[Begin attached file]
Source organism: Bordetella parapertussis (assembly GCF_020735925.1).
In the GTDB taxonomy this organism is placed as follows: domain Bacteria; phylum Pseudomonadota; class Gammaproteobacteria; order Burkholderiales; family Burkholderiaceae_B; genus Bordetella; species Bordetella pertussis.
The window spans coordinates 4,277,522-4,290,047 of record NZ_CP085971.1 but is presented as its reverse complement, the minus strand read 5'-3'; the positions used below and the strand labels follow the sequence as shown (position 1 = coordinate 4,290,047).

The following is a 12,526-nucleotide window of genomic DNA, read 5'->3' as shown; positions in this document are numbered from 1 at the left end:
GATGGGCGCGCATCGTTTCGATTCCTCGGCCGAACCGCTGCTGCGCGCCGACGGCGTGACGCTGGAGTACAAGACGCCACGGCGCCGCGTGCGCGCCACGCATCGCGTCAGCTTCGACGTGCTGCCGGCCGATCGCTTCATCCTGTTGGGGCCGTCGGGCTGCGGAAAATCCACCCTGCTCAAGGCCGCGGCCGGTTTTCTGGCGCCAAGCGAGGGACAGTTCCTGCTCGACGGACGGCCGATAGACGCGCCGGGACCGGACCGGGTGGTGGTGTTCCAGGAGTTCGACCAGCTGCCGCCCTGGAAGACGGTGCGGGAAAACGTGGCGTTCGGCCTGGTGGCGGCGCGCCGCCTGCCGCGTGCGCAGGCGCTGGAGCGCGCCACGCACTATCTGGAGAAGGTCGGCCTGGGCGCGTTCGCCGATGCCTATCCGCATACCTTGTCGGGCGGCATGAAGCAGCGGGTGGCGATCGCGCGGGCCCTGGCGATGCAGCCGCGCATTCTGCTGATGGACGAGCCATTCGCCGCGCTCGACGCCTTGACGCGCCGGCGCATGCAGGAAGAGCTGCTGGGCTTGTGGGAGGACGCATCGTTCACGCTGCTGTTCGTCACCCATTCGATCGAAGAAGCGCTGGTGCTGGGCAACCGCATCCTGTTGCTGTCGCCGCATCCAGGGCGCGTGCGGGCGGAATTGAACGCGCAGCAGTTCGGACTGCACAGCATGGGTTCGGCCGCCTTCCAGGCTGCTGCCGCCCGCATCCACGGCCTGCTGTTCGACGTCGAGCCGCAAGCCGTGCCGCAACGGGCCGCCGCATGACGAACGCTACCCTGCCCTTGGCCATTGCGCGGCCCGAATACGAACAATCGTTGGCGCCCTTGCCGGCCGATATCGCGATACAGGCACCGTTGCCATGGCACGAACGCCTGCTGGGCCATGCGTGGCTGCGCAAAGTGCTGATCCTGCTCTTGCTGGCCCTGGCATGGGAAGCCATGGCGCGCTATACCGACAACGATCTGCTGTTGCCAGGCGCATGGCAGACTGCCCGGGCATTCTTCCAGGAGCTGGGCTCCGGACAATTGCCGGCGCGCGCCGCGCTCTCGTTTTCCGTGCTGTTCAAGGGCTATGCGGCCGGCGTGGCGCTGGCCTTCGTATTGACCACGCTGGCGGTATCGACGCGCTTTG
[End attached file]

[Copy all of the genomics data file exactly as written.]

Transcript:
Source organism: Bordetella parapertussis (assembly GCF_020735925.1).
In the GTDB taxonomy this organism is placed as follows: domain Bacteria; phylum Pseudomonadota; class Gammaproteobacteria; order Burkholderiales; family Burkholderiaceae_B; genus Bordetella; species Bordetella pertussis.
The window spans coordinates 4,277,522-4,290,047 of record NZ_CP085971.1 but is presented as its reverse complement, the minus strand read 5'-3'; the positions used below and the strand labels follow the sequence as shown (position 1 = coordinate 4,290,047).

The following is a 12,526-nucleotide window of genomic DNA, read 5'->3' as shown; positions in this document are numbered from 1 at the left end:
GATGGGCGCGCATCGTTTCGATTCCTCGGCCGAACCGCTGCTGCGCGCCGACGGCGTGACGCTGGAGTACAAGACGCCACGGCGCCGCGTGCGCGCCACGCATCGCGTCAGCTTCGACGTGCTGCCGGCCGATCGCTTCATCCTGTTGGGGCCGTCGGGCTGCGGAAAATCCACCCTGCTCAAGGCCGCGGCCGGTTTTCTGGCGCCAAGCGAGGGACAGTTCCTGCTCGACGGACGGCCGATAGACGCGCCGGGACCGGACCGGGTGGTGGTGTTCCAGGAGTTCGACCAGCTGCCGCCCTGGAAGACGGTGCGGGAAAACGTGGCGTTCGGCCTGGTGGCGGCGCGCCGCCTGCCGCGTGCGCAGGCGCTGGAGCGCGCCACGCACTATCTGGAGAAGGTCGGCCTGGGCGCGTTCGCCGATGCCTATCCGCATACCTTGTCGGGCGGCATGAAGCAGCGGGTGGCGATCGCGCGGGCCCTGGCGATGCAGCCGCGCATTCTGCTGATGGACGAGCCATTCGCCGCGCTCGACGCCTTGACGCGCCGGCGCATGCAGGAAGAGCTGCTGGGCTTGTGGGAGGACGCATCGTTCACGCTGCTGTTCGTCACCCATTCGATCGAAGAAGCGCTGGTGCTGGGCAACCGCATCCTGTTGCTGTCGCCGCATCCAGGGCGCGTGCGGGCGGAATTGAACGCGCAGCAGTTCGGACTGCACAGCATGGGTTCGGCCGCCTTCCAGGCTGCTGCCGCCCGCATCCACGGCCTGCTGTTCGACGTCGAGCCGCAAGCCGTGCCGCAACGGGCCGCCGCATGACGAACGCTACCCTGCCCTTGGCCATTGCGCGGCCCGAATACGAACAATCGTTGGCGCCCTTGCCGGCCGATATCGCGATACAGGCACCGTTGCCATGGCACGAACGCCTGCTGGGCCATGCGTGGCTGCGCAAAGTGCTGATCCTGCTCTTGCTGGCCCTGGCATGGGAAGCCATGGCGCGCTATACCGACAACGATCTGCTGTTGCCAGGCGCATGGCAGACTGCCCGGGCATTCTTCCAGGAGCTGGGCTCCGGACAATTGCCGGCGCGCGCCGCGCTCTCGTTTTCCGTGCTGTTCAAGGGCTATGCGGCCGGCGTGGCGCTGGCCTTCGTATTGACCACGCTGGCGGTATCGACGCGCTTTG